This book is fascinating and I was disappointed to read that many other readers didn't think so. So here's my response. I think those readers are approaching this book the wrong the way when they critisize Gladwell for his inability to prove his points thoroughly. Sure, Gladwell could have dotted every i and crossed every t and shown every counter-example to the theories he's proposing. There's a word for the books that accomplish that: BORING. Gladwell is a storyteller and he knows how to keep This book is fascinating and I was disappointed to read that many other readers didn't think so. So here's my response. I think those readers are approaching this book the wrong the way when they critisize Gladwell for his inability to prove his points thoroughly. Sure, Gladwell could have dotted every i and crossed every t and shown every counter-example to the theories he's proposing. There's a word for the books that accomplish that: BORING. Gladwell is a storyteller and he knows how to keep the reader involved. By going into too much detail, he would lose his audience. Hopefully the reader who isn't convinced entirely can go into further detail by reading Gladwell's sources which are exhaustively referenced in the back of the book. Another criticism is that Gladwell doesn't come to a specific point or that his points are hazy (this was probably more true with "Blink"). I almost want to say "who cares?" This book and "Blink" are veritable digests of the latest advances in psychology and sociology. So what if the overarching idea of the book is loose? You have now understood countless fascinating anecdotes which you can reconstruct in your own way. It is Gladwell's loose structure that allows him to connect these disparate dots in a story that you can digest, and despite the accusations that he is not precise about his overall thesis, the individual incidents are very well explained. I love knowing the differences between Sesame Street and Blue's Clues and the differences between an adult's and a child's cognitive capabilities. Would I have read an entire book devoted solely to that? Probably not, but I was happy to read a chapter devoted to it, and a very well-written one at that. Perhaps I approach non-fiction in a different way than most--and I will admit that I'm fascinated by almost any new, dramatically different idea about any subject, regardless of whether or not I believe it to be true--but I think that people who go into this book seeking a different way of thinking about the world around us, macro & microcosmically, will enjoy themselves. Those who go into the book seeking to be convinced beyond doubt that that way of thinking is the correct way, will not.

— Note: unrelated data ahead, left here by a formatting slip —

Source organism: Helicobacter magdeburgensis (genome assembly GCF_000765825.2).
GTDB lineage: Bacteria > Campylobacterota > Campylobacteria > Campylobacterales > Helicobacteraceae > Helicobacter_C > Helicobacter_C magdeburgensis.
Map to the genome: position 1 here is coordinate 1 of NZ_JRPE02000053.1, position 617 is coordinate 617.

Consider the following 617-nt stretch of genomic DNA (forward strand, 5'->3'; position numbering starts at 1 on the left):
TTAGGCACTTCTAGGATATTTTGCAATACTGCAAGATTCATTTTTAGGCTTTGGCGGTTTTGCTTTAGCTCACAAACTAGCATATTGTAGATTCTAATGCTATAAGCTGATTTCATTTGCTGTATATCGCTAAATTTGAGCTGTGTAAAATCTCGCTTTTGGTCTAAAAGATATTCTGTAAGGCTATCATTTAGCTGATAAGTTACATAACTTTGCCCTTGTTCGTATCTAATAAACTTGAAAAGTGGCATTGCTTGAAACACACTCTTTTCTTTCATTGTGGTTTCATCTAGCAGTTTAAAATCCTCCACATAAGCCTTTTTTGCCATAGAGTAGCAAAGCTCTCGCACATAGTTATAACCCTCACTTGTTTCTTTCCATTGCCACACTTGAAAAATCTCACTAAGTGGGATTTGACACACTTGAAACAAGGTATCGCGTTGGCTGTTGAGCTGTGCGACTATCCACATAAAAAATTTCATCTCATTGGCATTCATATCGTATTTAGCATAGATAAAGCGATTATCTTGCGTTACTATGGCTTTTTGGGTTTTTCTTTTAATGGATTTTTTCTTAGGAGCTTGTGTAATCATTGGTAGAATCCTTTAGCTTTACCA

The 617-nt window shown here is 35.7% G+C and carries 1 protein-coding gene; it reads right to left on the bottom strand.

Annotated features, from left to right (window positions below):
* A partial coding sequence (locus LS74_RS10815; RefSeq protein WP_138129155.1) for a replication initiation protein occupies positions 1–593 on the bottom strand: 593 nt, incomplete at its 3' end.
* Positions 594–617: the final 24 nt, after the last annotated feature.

2. 4 out of 5